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Does the Obama Administration Have a Middle East Policy? March 11th Panel Discussion

Recent statements by President Obama suggest that he has a coherent strategy for American policy in the Middle East. As he told the New Yorker, he wants to create “geopolitical equilibrium” in the region by balancing Washington’s longtime ally Saudi Arabia against the Islamic Republic of Iran, which has had an adversarial relationship with the United States for 35 years. This balancing act, the president suggests, will bring some stability to an especially volatile part of the world, now engaged in what appears to be a sectarian civil war.

However, the fact that this Sunni-Shiite conflict is only getting more deadly, reaching now from the Iraqi desert to the shores of Lebanon, is evidence that the White House’s efforts at creating a regional stability are failing. Moreover, it suggests that maybe, in spite of the president’s compelling vision for the Middle East, there really is no coherent strategy. The question then is, does the Obama administration have a real Middle East policy, or is it just, as editor of The American Interest Adam Garfinkle recently put it, “distracted ad hocery”?

On March 11, Hudson Institute senior fellow Lee Smith will moderate a panel with Hillel Fradkin, Adam Garfinkle, Robert Satloff, and Tamara Cofman Wittes to discuss whether or not the Obama White House has a real strategy for the Middle East.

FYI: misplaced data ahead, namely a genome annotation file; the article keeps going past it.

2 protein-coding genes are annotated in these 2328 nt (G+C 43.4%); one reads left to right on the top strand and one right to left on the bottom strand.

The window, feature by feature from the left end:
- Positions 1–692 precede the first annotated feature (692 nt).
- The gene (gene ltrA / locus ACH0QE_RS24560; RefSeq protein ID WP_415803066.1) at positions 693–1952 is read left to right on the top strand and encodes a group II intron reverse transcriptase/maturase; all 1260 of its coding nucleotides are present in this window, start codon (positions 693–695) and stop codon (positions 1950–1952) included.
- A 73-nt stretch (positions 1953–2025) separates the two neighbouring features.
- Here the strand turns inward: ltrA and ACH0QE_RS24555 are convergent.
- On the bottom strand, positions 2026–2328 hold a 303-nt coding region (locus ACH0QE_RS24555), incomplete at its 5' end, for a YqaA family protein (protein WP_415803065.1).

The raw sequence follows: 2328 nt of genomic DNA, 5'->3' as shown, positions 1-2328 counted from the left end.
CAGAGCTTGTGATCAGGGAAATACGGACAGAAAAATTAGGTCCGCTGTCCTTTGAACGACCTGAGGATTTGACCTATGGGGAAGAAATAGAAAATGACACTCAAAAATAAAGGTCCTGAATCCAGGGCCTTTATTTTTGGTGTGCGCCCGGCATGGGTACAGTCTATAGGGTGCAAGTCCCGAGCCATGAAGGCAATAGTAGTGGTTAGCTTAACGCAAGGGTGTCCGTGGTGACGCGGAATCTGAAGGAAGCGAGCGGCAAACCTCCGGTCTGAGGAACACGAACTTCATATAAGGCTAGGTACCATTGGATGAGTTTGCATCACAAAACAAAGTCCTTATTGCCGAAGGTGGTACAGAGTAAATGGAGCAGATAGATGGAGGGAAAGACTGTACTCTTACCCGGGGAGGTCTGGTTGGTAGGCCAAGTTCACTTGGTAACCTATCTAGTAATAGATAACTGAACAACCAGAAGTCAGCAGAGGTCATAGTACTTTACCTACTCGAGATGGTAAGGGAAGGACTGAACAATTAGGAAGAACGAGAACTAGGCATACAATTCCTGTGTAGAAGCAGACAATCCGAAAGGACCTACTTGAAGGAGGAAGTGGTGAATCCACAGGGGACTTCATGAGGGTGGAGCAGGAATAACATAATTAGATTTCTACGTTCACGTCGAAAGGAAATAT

Panel

Hillel Fradkin, Panelist

Senior fellow with Hudson Institute, Director of Center on Islam, Democracy and the Future of the Muslim World, co-editor of Current Trends in Islamist Ideology

Adam Garfinkle, Panelist

Editor of The American Interest, speechwriter for both George W. Bush's secretaries of state

Robert Satloff, Panelist

Executive director of The Washington Institute, author of Among the Righteous: Lost Stories from the Holocaust's Long Reach into Arab Lands

Tamara Cofman Wittes, Panelist

Senior fellow and the director of the Saban Center for Middle East Policy at the Brookings Institution, former deputy assistant secretary of state for Near Eastern affairs from November of 2009 to January 2012

Lee Smith, Moderator

Senior fellow at Hudson Institute, Senior Editor at the Weekly Standard, columnist for Tablet Magazine

Experts

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